Wednesday, October 18, 2006

“I am part Native American”

In recent weeks there has been an increase in comments to my blog. For the most part, I’ve left the comments alone as a place for dialog among readers to take place. Periodically, I will respond to a specific comment or set of comments.

Today I want to respond to a recurring phrase, in which someone says “I am part Native American” and then goes on to make his/her point.

To those who say that here or elsewhere, I urge you to be specific. It is critical that people learn that the phrases “Native American” or “American Indian” are very broad, encompassing over 500 different tribes, each one different from the next.

A lot of people write to me, asking if they should use "American Indian" or "Native American" or "Indian" in their teaching. I write back, saying that best practice is to specify the tribe. If you're a teacher in New Mexico, best practice is to teach your students about the American Indians of New Mexico. Apache. Dine (Navajo). Pueblo.

Do your part in working responsibly to help everyone know more about who we are. Be explicit. State your tribe.


Muffin said...

I apologize, I left a comment without specifying... I know, and sometimes I forget others don't :). I meant to say: I am part Cherokee. Sorry for the miscommunication!

Unknown said...

I have come across this post and felt like posting a response.
When someone tells me that they are part Indian I say "oh yeah, which part?"
I have an understanding that what you feel comfortable with being referred to as is really a personal preference. I am Lipan Apache and Ojibwa. That is how I introduce myself when I go into classrooms and share my culture.
Personally, I am offended to be called a Native American. To me it is a slap in the face. Really, it hasn't been that long since we have even been considered Americans and to put that label is sort of a slap in the face. "Hey we took your land using trickery and tried to kill you all off but I guess now we will call you Americans since we can't extinguish you." Again, this is my opinion and I know not everyone will agree. I do prefer the term Indian or American Indian for the sole reason that the root word indios means closest to God. I do believe that those of us who do practice our spiritual ways are closest to the Creator.


John Bird said...

I am a nephew of Hanay Geigomah,and to say the least,very proud of our family.25% seems small,to proclaim being a native,yet I am,and still look it.We live different lives,mine music,his Theatre and College,yet we still maintain a very good,yet distant relationship.Im Irish and Italian as well,yet Im recognized as a native,still freaks me out!Sometimes my influences from the other cultures inside preside overwhelmingly,I have to play house with each,drives my wife crazy,she and others dont understand being mixed is very difficult at times,yet very interesting at times,I love it!My music is a creation of the three cultural influences,both colorful and vibrant.If there is one thing I can say,im assuming being part native,and the others,life never seems to stop interesting me,I am beautiful,and know it!!!!!!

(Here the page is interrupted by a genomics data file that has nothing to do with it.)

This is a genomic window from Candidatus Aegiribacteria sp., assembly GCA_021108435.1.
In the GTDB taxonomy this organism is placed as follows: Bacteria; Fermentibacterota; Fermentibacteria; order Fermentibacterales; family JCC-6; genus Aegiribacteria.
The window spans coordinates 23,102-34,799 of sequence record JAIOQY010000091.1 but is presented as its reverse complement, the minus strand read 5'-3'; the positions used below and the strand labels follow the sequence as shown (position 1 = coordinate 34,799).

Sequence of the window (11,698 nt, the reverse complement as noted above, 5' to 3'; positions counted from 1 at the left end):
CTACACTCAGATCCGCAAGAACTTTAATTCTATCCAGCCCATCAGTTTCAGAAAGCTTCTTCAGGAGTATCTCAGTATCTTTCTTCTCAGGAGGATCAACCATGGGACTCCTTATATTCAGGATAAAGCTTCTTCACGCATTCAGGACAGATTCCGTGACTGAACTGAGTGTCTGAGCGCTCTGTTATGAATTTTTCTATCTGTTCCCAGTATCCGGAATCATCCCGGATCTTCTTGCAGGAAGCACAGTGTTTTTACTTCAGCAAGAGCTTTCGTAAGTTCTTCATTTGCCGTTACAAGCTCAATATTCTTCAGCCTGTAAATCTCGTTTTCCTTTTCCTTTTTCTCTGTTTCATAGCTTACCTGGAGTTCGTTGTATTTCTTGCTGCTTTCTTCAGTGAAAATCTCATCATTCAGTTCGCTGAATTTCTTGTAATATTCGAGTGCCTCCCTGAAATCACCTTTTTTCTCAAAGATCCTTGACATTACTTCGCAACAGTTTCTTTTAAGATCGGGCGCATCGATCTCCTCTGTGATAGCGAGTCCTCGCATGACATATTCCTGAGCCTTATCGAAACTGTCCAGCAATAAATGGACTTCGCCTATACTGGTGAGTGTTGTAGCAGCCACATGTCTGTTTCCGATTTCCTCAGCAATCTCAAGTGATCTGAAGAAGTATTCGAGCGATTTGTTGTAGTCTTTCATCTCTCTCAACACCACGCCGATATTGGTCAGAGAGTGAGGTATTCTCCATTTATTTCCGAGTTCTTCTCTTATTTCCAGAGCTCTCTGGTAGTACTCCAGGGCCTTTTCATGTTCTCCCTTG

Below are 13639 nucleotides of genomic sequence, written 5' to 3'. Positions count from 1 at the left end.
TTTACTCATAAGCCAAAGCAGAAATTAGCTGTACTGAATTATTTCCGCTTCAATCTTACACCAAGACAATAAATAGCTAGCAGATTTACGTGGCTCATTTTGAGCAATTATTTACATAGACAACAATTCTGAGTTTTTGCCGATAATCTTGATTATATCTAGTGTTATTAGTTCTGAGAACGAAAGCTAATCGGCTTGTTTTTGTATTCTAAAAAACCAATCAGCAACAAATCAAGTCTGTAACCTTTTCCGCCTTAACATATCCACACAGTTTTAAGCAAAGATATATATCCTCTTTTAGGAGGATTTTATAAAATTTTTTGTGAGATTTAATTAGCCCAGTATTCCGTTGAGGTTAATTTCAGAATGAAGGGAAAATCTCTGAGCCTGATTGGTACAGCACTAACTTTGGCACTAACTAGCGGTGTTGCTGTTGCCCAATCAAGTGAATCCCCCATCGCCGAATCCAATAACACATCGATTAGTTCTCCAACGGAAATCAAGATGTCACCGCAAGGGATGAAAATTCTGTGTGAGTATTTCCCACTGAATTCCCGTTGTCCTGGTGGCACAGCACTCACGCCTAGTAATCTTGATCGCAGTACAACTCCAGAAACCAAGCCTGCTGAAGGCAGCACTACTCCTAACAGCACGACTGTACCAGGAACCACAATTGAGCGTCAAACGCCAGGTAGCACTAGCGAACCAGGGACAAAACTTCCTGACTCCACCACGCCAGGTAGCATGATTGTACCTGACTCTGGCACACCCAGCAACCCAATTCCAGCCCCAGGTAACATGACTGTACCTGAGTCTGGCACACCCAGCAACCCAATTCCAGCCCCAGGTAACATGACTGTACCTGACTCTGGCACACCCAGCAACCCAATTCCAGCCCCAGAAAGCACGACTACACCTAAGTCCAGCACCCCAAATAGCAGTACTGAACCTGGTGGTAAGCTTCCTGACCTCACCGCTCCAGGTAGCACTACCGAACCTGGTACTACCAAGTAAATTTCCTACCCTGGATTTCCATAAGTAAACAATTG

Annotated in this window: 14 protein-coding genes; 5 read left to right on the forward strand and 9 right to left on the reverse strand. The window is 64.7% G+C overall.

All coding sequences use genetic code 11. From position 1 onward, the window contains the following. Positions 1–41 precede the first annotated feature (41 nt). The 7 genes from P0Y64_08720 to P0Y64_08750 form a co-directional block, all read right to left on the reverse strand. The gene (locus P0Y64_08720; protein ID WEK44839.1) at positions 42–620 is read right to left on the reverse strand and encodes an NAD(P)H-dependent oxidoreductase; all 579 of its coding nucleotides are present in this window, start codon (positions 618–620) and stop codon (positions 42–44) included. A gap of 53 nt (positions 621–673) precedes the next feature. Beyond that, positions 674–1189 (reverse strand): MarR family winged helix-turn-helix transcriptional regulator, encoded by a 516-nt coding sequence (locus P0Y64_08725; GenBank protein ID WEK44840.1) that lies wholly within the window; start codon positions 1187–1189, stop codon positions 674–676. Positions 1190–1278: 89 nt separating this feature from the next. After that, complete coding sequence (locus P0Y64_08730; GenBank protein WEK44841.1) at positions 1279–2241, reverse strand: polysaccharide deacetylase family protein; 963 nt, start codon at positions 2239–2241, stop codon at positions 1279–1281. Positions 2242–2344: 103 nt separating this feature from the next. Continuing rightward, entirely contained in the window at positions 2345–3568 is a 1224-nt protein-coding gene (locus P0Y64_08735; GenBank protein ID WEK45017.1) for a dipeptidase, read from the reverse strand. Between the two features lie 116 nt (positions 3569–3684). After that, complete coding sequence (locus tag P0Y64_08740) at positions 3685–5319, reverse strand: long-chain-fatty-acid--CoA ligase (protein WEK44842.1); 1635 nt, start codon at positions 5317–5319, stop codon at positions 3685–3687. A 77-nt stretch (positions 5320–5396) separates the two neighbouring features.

Matthew J. Martinez said...

I saw a great t-shirt the other day that said

"I'm part white but can't prove it."

The Bear Maiden said...

I know this is way late. Way way late -- like by a year and it may not even be seen. But I have to say something, because as someone who is "part Native", it took me a looooong time to figure out "which part". Those Natives who are mixed with African may not know their tribe, without some serious digging, for the simple fact that our grandmothers and great-grandmothers (and fathers) simply refused to speak of it. We became "Black" through a series of quiet and undercover injustices, and are often faced with the statement "You're Black. Stop trying to act like you're not" from our own brothers and cousins when you try to include the other aspects of your heritage.

In my own family, who I am wasn't revealed to me really until a.) several of my elders died or b.) went senile and felt a little more open about disclosing information.

It was embarrassing, when I first started going to Pow Wows and be asked "What's your nation?" and then have to answer "I don't know. I only know I'm 'part'. Grandmother was supposedly half" or something similar. At Schemitzun the other day, I was joking with someone about the fact that you look at old family photos of elders with red skin and black wavy hair and wonder, "Um, what part of Africa is THAT?"

Then of course, learning *how* to dig and where to look is a whole other ballgame, cuz it's not like you can just go look in the county records or on if you don't know what you're searching for. Both African Americans and Native Americans have strong traditions of oral history-keeping, but if nobody's talking, how can you know? All you have is the whispered rumor.

But I learned how to dig, and I try to tell others how to dig.

And so now I can say, with some certainty (but not 100%) that I am African and Cherokee and Nottoway (Cheroenhaka) and Seminole. With some Irish and Scottish and French thrown in.

Anonymous said...

I am descended from Europeans who came to this land in the early part of the 1600's. I am sad when I see ugly comments about "my" people. It was apparently okay to kill the immigrants then, but now immigrants must be treated with sensitivity, even while killing US.
It's funny how the Native Americans have such strong feelings about "their" land being taken, but supposedly were above such smallness as ownership.
I may also be part Native American, but after seeing the negative remarks on here, I don't know if I want to be.
Selective history - selective memories....forgetting what those evil whites brought to "your" land?